June 30, 2010

Shift Happens

Great presentation from Aki Spicer, Fallon’s Director of Digital Strategy who conducted a workshop at VCU Brandcenter’s Executive Training Program for account planners.

“The Engagement Opportunity” outlines the evolving role and function of strategic planning in this age of digital and social technologies and proposes a methodology for integrated creative ideation.

No doubt Aki added a lot verbally but there is still a lot of good stuff to get out of this.

View more presentations from akispicer.
June 24, 2010

Digital roars at Cannes Lions

It has been an exciting week at Cannes for anyone who has been slogging away in the digital space for many years. Finally it has taken its true position as the driver of 21st century marketing communications. Digital has extended its reach into direct, promo and activation in an unprecedented way this year. What is clear however, both in the Cyber Lions and the other categories, it is that digital combined with the physical is where the magic happens. Let’s see some of the winners:

A gold winner in Promo and Activation from Ester Stockholm. To help prevent aids they developed a campaign where unique numbers were put on condoms given out. People could then go online to tell their story of how the condom was used. “By printing 100 000 condoms with numbers we gave every condom a story to be told by whoever got lucky with it. Every condom-package contained a uniquely numbered condom and a text that encouraged the recipient to share the condoms fate, by uploading his or her story at the blog kondom08.nu The 100 000 condoms became the message, the media and also the solution”.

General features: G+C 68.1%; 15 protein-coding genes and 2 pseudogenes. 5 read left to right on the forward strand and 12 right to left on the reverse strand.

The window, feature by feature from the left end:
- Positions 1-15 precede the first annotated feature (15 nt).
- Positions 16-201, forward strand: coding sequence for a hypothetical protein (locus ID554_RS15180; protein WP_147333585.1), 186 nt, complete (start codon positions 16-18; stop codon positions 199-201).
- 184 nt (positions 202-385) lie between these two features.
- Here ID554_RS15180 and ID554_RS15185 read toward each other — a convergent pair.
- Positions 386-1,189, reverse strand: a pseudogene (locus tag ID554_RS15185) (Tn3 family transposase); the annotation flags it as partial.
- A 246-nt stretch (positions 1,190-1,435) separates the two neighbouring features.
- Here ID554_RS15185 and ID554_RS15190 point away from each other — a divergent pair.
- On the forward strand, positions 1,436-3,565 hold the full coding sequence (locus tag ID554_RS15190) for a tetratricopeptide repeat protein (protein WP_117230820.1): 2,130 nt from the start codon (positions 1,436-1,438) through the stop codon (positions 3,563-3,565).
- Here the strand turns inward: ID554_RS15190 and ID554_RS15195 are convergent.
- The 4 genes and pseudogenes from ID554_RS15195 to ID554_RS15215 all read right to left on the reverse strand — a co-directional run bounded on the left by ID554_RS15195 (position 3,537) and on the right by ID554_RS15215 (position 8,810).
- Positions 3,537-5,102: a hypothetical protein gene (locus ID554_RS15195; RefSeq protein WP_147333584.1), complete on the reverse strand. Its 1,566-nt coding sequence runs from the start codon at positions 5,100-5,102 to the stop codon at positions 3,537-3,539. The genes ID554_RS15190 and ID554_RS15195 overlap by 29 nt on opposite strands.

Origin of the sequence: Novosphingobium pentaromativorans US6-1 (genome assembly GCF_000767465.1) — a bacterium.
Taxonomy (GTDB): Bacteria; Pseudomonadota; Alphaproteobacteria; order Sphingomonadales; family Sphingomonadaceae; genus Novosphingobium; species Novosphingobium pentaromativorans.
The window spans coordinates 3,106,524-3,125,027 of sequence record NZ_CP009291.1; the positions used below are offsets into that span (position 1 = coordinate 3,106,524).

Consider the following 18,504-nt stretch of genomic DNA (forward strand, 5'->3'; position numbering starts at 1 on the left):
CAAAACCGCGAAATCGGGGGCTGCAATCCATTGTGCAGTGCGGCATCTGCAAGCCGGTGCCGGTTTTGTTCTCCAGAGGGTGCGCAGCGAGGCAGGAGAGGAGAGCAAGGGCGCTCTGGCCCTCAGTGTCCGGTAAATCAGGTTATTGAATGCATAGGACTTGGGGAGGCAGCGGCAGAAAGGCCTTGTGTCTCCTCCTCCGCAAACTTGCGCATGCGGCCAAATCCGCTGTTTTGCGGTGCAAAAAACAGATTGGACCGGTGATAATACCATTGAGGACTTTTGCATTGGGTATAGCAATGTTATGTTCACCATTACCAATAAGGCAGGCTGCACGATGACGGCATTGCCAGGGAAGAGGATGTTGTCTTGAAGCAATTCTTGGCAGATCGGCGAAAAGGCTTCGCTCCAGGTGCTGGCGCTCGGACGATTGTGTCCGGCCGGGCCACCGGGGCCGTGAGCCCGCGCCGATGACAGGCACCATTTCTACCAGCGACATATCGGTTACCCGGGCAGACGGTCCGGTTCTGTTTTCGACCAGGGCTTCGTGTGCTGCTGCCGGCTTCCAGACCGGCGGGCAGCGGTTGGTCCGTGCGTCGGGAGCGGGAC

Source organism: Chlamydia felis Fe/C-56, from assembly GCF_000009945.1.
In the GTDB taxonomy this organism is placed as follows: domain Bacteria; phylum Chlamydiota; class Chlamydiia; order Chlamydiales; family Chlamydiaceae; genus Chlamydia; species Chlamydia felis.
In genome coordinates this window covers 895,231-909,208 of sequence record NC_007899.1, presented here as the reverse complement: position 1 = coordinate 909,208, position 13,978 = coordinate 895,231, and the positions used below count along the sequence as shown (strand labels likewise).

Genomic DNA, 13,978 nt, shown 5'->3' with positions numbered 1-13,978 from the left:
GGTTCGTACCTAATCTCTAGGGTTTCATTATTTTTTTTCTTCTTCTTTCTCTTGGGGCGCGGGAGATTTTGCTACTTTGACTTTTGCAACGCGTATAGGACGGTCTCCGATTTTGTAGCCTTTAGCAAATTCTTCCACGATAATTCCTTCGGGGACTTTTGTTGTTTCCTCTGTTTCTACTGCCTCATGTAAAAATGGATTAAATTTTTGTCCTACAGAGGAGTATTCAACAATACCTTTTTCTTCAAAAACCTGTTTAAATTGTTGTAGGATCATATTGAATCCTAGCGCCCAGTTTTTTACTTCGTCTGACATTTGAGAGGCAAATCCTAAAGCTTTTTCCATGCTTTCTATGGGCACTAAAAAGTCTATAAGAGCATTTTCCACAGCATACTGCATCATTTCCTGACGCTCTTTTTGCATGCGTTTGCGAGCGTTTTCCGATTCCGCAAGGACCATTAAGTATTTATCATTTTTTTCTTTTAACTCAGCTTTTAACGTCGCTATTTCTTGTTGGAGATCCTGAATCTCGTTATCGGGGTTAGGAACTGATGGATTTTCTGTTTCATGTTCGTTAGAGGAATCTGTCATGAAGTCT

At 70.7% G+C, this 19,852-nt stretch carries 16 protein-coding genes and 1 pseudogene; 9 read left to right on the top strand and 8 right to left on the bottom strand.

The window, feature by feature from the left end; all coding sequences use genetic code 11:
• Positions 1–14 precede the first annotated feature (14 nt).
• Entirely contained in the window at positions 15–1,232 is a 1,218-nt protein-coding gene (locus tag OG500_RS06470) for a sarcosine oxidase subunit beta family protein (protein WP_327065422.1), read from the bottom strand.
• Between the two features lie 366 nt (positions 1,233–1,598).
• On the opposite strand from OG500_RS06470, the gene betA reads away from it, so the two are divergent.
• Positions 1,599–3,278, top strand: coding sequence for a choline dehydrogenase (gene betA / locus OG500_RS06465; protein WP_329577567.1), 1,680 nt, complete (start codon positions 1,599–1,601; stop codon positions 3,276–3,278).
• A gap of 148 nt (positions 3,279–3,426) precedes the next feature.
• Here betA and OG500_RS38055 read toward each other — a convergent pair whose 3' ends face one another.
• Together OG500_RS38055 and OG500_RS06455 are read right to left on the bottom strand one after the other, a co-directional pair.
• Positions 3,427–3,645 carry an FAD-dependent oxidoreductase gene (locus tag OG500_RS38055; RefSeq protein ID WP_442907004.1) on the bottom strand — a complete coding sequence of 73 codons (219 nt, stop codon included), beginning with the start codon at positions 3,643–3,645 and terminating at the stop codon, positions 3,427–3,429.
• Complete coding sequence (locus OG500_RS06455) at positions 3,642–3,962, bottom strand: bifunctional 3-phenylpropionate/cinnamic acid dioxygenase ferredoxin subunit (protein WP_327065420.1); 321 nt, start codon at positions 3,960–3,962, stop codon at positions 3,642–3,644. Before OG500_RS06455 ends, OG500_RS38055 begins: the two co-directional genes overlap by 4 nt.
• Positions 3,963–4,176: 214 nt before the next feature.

Also in Promo & Activation, BBDO New York won gold for their HBO Imagine campaign in the category Best Use of Internet/Online Advertising in a Promotional Campaign. The video speaks for itself – it shows how creative ambition can now be fullfilled online if you have the ideas and the budget to match.

In the Direct category the Grand Prix went to a campaign that could not have been possible without the power of digital. Special Group in Auckland developed a campaign for ORCON Broadband that “created a world-first event, a chance to re-record ‘The Passenger’, live online, with Iggy Pop. Our direct response objective was two-fold: Attract a large enough pool of talented auditions to ensure we could select our virtual band. Maximise the country’s engagement with the auditioning process. The call for auditions went out first to Orcon’s customer base, to its facebook friends, and via online advertising. This was then extended by 15” TVCs and street posters calling for people to Play live with Iggy Pop. Entrants then uploaded auditions directly to a specially built facebook application, where they could be browsed”.

Gold in Direct also went to BBDO and Ester for the two campaigns already featured here. Meanwhile, in the Cyber Lions, the Grand Prix went to the Nike Chalkbot from Wieden + Kennedy featured on this blog a few times and the Volkswagen FUN THEORY campaign from DDB Stockholm.